Author Topic: Planning new layout - first steps  (Read 764 times)

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CRL

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Planning new layout - first steps
« on: February 18, 2019, 05:59:39 PM »
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I’m in the planning stage for a new N-scale home layout. However, I’m taking what some may consider to be a backwards approach. This is necessary because I don’t yet have any idea what space I’ll have available as the house is still up in the air. I’m hoping for about the same area as a double car garage, but that information won’t be available until we make our final build or buy decision. My wife & myself are now retired, with bad knees necessitating getting out of a two story and going to a single story house. So working on a track plan will have to wait, although I do have a general concept in mind.

Here are my primary operational rathers and druthers:

> DCC with layout control by computer and cell phone / tablet throttles.
> Ability to have computer run some trains on schedules while local trains and yards are operated manually.
> The above will require some type of signaling system, at least on the mainline and branchlines where computer controlled trains will operate.
> Dispatcher control during operating sessions. This will not be a “watch the choo-choo go round & round” layout.
> Peco code 55 track & turnouts will be used.
> Layout will be loosely based on the current Arizona Eastern trackage in Southeastern Arizona from Clifton to Globe with a fictitious connecting line from Three Way to Safford through Tollhouse Canyon and Tollgate Canyon along current US-191. This connection over the mountains was made necessary by (fictional) increase in volcanic activity in the Boot Heel Volcanic Field closing the main SP/UP line between Steins and Lordsburg. The inspiration for this location came from this video:
Start at the the 16:15 mark for an almost perfect N-scale scene.

The first 4 items need to be accomplished as cost effectively as possible. At present, all my locomotives are DC, meaning I’ll be converting those to DCC as a mandatory first step. I’m leaning towards TCS decoders (non-sound) since many of my older locomotives are not DCC ready and TCS has those split boards designed for non-DCC ready locos.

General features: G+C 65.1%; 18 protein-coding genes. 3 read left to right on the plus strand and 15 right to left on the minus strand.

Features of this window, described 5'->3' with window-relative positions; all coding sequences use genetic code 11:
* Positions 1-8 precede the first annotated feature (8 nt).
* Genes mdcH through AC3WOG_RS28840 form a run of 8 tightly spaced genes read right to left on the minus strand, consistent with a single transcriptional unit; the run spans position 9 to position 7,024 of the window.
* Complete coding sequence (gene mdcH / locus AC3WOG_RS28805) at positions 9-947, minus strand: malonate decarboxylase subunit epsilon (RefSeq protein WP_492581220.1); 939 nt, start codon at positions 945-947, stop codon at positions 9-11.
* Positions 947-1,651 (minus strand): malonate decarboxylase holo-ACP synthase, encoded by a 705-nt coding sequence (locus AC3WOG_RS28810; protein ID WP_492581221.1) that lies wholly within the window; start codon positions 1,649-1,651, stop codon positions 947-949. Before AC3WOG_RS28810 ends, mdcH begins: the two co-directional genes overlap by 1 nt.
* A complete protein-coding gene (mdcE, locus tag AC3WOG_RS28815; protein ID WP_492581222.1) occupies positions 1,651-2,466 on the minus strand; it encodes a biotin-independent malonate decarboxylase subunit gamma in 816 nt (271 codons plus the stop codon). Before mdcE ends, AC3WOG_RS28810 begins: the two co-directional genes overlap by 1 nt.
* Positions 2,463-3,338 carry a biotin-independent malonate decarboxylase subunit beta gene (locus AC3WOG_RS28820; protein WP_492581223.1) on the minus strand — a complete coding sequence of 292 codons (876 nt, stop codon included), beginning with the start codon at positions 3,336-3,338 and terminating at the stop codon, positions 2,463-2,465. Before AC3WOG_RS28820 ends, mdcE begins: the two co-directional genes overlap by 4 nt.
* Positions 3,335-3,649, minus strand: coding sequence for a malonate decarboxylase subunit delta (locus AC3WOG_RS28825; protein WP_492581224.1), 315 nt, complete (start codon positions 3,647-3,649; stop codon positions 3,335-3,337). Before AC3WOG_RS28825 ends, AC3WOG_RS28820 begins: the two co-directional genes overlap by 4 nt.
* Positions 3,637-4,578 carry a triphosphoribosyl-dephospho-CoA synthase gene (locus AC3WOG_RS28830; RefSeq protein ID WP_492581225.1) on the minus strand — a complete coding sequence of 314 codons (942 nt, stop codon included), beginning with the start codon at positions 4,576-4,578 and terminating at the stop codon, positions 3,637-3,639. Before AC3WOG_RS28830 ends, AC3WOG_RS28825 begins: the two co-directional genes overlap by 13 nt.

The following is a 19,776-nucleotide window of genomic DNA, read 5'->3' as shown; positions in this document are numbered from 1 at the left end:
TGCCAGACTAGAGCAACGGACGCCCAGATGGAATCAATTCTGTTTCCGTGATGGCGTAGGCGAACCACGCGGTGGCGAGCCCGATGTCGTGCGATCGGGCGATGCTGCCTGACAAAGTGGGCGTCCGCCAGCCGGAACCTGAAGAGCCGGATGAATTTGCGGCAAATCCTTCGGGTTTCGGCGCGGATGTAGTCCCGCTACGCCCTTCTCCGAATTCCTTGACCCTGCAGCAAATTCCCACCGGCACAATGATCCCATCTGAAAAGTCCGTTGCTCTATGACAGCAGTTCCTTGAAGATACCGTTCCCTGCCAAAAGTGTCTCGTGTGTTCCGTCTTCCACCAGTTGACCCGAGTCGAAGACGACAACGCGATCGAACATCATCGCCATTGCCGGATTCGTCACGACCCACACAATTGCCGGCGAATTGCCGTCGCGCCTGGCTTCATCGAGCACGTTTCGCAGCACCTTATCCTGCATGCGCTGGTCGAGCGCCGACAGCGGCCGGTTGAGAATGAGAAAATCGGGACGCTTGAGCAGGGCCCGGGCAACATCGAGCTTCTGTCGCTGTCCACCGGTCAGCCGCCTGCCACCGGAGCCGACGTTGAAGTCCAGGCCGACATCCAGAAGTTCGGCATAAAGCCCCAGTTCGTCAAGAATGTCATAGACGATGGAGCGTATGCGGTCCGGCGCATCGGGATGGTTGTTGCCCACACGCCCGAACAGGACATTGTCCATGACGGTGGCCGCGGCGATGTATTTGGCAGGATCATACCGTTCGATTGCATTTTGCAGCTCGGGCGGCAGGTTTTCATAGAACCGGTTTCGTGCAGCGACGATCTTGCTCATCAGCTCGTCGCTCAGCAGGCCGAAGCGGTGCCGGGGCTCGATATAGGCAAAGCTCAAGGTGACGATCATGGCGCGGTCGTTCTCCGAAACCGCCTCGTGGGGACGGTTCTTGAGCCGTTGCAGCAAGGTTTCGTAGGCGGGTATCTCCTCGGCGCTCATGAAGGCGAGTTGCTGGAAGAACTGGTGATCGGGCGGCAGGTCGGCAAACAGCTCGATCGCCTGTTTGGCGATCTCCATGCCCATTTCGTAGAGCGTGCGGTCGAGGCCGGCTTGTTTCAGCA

I’m also leaning towards the Digikeijs DR5000 command station since it has Loconet & Railcom capability. Digikeijs also has cost effective 16 channel feedback modules to enable using computer control of the mainline and branchline tracks for automatic train control. I’m a believer in using a single manufacturer system where practical to reduce interaction problems between components. Digikeijs also has loconet capable boosters and auto reverse loops.

I’ve considered JMRI for the software to drive the layout, but I’m not computer savvy enough and don’t have access to a 9 year old child to help me out. So I’m leaning towards using Railroad & Company Traincontroller program and it’s cell / tablet companion program +SmartHand. The +SmartHand program has the added very attractive feature of a built in Block Signal Indicators for the home and distant signals of the train being operated. All I’d need to do is mark the block boundaries with a dummy signal, or even a brightly painted pole. Although this program is expensive, it’s cheaper than installing a layout based signaling system and it appears to be a little less computer-nerdy than JMRI. That being said, the Loconet capability of the DR5000 and the detectors would allow the use of JMRI monitoring in parallel with Traincontroller.

Turnout control on the mainline, branchline, arrival/departure tracks and passing sidings will be by servos, controlled by the computer software. All yards and industrial turnouts will be manually controlled. The cab operator will be able to control turnouts on his train’s route unless the dispatcher (computer or human) has locked the turnout. There are a few cost effective sources for DCC servo controllers - Tam Valley & MegaPoints seem to be the leading candidates so far.